Commit c949e1a9 authored by simonpj@microsoft.com's avatar simonpj@microsoft.com
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Documentation for lexically-scoped type variables

GHC's design for lexically scoped type variables has changed.
Here, belatedly, is the documentation.
parent ebfefc71
......@@ -3201,225 +3201,81 @@ for rank-2 types.
<sect2 id="scoped-type-variables">
<title>Scoped type variables
<title>Lexically scoped type variables
</title>
<para>
A <emphasis>lexically scoped type variable</emphasis> can be bound by:
<itemizedlist>
<listitem><para>A declaration type signature (<xref linkend="decl-type-sigs"/>)</para></listitem>
<listitem><para>A pattern type signature (<xref linkend="pattern-type-sigs"/>)</para></listitem>
<listitem><para>A result type signature (<xref linkend="result-type-sigs"/>)</para></listitem>
</itemizedlist>
For example:
GHC supports <emphasis>lexically scoped type variables</emphasis>, without
which some type signatures are simply impossible to write. For example:
<programlisting>
f (xs::[a]) = ys ++ ys
where
ys :: [a]
ys = reverse xs
f :: forall a. [a] -> [a]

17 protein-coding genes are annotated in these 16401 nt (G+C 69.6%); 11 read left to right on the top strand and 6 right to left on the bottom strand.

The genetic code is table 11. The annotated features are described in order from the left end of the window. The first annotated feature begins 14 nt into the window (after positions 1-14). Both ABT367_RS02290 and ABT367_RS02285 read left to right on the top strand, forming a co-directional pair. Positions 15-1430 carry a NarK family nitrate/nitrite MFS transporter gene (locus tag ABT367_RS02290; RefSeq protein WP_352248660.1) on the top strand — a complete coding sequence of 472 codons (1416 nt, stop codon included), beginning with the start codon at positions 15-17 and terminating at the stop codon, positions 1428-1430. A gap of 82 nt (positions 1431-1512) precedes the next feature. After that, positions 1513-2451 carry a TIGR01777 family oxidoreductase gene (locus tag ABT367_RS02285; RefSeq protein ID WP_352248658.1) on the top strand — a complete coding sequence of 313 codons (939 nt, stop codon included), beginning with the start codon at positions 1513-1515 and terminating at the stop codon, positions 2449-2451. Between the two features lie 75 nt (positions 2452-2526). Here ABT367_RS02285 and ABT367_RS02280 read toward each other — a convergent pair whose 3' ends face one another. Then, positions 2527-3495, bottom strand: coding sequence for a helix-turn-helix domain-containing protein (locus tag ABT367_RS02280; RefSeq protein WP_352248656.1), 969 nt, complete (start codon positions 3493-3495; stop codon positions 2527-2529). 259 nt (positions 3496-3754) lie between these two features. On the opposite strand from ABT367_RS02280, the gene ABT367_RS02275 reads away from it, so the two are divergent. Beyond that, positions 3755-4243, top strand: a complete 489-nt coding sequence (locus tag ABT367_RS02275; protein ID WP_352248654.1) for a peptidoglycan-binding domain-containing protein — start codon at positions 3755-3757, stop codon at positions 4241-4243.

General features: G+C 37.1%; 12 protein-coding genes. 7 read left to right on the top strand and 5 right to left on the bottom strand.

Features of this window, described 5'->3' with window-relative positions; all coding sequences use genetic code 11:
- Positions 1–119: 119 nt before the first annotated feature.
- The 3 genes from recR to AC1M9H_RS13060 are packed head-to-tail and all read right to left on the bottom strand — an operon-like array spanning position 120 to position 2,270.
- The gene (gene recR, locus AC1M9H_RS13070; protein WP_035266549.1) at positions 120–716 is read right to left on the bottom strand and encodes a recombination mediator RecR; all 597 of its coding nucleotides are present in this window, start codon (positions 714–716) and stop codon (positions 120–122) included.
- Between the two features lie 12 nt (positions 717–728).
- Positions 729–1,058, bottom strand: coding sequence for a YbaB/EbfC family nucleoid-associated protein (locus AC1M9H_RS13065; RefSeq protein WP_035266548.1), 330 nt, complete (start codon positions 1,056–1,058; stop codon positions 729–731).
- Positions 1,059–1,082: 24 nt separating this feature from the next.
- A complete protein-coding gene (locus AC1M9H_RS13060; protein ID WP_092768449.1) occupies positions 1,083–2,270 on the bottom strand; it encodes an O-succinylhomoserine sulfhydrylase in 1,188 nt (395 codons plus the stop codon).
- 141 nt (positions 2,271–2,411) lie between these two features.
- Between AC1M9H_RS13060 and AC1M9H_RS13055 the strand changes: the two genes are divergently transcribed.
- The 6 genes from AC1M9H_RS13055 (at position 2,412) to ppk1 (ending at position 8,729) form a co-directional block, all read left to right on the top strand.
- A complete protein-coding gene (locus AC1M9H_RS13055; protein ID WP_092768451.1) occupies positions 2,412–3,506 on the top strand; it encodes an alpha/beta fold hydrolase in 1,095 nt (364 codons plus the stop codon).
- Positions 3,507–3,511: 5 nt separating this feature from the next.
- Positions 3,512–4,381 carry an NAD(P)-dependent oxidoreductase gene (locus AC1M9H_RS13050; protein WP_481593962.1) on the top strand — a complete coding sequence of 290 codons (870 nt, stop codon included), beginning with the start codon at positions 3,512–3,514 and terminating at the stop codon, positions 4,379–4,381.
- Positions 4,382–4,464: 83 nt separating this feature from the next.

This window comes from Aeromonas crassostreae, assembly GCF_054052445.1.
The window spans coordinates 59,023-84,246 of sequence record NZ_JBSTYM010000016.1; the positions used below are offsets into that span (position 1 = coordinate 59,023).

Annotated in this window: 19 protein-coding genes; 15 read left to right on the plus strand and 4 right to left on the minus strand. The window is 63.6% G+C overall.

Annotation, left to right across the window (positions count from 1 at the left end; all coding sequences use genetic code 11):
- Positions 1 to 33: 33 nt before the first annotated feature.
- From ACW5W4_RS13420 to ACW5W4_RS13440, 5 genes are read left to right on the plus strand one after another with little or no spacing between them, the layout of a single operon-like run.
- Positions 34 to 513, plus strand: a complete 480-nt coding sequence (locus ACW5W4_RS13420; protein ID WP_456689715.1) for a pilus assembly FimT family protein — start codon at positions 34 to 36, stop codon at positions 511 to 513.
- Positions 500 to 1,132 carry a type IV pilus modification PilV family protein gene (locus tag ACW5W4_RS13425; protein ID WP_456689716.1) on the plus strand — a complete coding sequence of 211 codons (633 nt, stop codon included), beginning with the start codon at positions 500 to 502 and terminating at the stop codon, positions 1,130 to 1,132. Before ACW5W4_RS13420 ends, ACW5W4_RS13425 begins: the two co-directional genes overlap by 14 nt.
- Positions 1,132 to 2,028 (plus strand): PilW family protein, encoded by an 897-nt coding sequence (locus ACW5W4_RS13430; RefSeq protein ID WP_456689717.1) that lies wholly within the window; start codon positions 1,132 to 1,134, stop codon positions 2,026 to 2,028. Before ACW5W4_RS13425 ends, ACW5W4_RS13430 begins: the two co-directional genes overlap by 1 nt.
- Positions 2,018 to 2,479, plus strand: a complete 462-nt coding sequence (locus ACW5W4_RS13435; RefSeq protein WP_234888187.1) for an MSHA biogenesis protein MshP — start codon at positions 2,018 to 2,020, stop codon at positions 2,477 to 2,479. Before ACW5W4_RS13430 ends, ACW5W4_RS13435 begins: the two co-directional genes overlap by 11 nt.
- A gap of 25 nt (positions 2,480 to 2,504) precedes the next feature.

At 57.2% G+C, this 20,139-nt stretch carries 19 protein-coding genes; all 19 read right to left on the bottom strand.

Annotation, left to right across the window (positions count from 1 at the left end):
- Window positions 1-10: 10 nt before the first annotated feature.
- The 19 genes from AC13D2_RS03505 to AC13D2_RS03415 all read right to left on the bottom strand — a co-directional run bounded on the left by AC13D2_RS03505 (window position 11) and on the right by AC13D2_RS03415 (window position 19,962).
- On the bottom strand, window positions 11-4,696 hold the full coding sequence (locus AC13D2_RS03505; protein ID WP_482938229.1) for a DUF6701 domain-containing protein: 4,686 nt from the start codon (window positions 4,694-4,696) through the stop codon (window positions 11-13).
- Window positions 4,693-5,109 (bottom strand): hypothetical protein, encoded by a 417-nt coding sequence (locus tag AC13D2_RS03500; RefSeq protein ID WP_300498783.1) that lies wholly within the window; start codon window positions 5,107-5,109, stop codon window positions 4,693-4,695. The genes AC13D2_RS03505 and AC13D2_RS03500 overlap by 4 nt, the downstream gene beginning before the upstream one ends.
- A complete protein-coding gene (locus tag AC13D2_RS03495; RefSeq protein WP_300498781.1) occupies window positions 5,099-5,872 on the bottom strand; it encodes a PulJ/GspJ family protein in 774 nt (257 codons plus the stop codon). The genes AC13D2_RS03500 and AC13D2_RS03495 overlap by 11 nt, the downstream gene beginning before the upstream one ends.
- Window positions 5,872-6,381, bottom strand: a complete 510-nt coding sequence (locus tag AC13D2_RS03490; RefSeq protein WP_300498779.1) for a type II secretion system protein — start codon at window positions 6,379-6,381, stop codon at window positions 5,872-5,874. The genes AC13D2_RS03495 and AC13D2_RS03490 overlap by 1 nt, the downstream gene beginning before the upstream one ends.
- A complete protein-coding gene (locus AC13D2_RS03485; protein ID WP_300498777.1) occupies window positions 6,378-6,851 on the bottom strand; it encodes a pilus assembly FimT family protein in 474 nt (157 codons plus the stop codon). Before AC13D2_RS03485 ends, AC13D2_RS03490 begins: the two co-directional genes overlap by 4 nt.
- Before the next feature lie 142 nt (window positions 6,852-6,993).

f xs = ys ++ ys
where
ys :: [a]
ys = reverse xs
</programlisting>
The pattern <literal>(xs::[a])</literal> includes a type signature for <varname>xs</varname>.
This brings the type variable <literal>a</literal> into scope; it scopes over
all the patterns and right hand sides for this equation for <function>f</function>.
In particular, it is in scope at the type signature for <varname>y</varname>.
</para>
<para>
At ordinary type signatures, such as that for <varname>ys</varname>, any type variables
mentioned in the type signature <emphasis>that are not in scope</emphasis> are
implicitly universally quantified. (If there are no type variables in
scope, all type variables mentioned in the signature are universally
quantified, which is just as in Haskell 98.) In this case, since <varname>a</varname>